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How can I disable the tire pressure monitoring system on my 2009 Mazda 3 so that it doesn't warn me upon starting the car and doesn't maintain a yellow warning light on the dash if it can't detect the wireless sensors?

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  • As far as I know you cannot. Replace the sensors as the batteries in them have died. – Moab May 22 '18 at 19:23
  • The system never worked well as the sensors are integrated with the air valve stems and often leak. It also makes it more difficult to switch between summer and winter tires; rather than putting my winter tires on a second set of cheap wheels and swapping wheels, I end up having to swap tires on the same wheels. I figured I'd save some money, have more reliable valves, and seasonal tire swapping easier. – rcampbell May 23 '18 at 18:47
  • You may be able to trick the tpm control module. Check to see what’s going on on terminal 2b of the cluster. I’m not sure what to expect but if you had a known good car to compare against you could work something out. – Ben May 24 '18 at 1:58
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In the United States, it is illegal to work on someone's vehicle, render TPMS non-functional, and return it to the customer. As such, no shop or dealer will ever do this for you.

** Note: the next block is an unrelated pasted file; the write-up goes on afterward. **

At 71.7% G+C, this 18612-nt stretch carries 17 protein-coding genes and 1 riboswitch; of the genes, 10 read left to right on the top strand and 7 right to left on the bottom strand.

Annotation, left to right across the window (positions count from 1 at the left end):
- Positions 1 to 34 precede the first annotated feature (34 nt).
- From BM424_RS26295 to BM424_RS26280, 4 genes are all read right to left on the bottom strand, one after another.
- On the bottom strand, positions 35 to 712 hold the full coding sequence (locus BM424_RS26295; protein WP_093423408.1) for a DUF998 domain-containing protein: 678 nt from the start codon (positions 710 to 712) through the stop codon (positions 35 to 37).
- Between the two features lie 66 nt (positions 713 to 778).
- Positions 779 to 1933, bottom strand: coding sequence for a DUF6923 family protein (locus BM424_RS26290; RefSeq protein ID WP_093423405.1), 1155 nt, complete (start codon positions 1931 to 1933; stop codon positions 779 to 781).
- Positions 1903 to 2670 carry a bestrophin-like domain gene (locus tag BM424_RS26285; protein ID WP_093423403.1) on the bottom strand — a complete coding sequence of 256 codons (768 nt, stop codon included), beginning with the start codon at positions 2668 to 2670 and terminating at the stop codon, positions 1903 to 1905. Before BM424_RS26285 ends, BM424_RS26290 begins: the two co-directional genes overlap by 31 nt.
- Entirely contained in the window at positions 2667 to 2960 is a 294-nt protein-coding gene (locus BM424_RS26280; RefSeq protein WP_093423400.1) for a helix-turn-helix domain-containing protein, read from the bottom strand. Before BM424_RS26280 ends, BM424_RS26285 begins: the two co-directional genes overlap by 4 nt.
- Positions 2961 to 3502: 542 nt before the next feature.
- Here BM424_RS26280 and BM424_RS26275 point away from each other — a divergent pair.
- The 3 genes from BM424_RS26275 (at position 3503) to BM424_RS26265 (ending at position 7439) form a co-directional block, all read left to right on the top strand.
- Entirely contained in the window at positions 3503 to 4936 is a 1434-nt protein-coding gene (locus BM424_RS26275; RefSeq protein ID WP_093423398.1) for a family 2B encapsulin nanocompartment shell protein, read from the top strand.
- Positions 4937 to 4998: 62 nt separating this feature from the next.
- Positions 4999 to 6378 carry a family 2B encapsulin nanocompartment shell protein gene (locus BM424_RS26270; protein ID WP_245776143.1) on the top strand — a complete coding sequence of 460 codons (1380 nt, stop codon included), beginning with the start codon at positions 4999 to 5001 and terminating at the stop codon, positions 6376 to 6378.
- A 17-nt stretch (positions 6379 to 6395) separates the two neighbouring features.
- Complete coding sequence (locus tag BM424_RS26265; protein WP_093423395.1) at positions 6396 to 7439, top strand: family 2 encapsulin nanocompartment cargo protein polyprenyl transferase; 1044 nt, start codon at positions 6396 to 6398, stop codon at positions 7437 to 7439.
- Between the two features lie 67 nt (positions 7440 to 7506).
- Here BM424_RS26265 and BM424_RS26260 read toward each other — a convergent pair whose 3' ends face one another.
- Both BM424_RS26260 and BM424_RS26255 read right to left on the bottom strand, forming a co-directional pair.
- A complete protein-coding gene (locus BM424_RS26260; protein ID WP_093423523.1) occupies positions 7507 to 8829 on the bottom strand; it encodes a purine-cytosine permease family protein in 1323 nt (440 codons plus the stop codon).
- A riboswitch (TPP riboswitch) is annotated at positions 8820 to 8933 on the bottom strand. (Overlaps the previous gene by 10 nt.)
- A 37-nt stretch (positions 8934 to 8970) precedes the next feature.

It's perfectly legal for you to do it yourself.

Now that that's out of the way...

Some vehicles can have the TPMS disabled by physically removing the module and coding it out of the computer system. My 2008 BMW is this way, as its computer system was designed prior to the TPMS requirement and was sold in markets without it, and the TPMS was added on later.

From searching, I don't believe your Mazda is designed in a way for this to be possible. If that's the case, you would have to devise some kind of hardware to either trick the TPMS module, or modify the module to always report OK regardless of actual sensor state. Either way, this is probably not a worthwhile endeavor - the effort required far exceeds the benefit.

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Replace any dead sensors and relearn the sensors. If you want to take the cheap route, remove your cluster and put black electrical tape over the light.

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  • dash bulbs aren't designed to be on constantly. In a few months at most it will be burned out. – John Lord Jul 26 '18 at 5:25
  • My RAV4 hybrid dash has a READY "bulb" that is on all the time and an EV "bulb" that is on during electric drive, about half of the time. Furthermore, I have driven few months with the TPMS "bulb" continuously on (didn't know that my car has a hidden trick that can be used to reset the TPMS after a DIY seasonal tire swap). Neither "bulb" has burned out, probably because they are LEDs and not bulbs! – juhist Apr 22 '19 at 12:37
  • Even with traditional bulbs they can last many years of always being on whenever the car is on, and LEDs will last the life of the car, more or less, regardless of use. – cscracker Dec 19 '19 at 18:45

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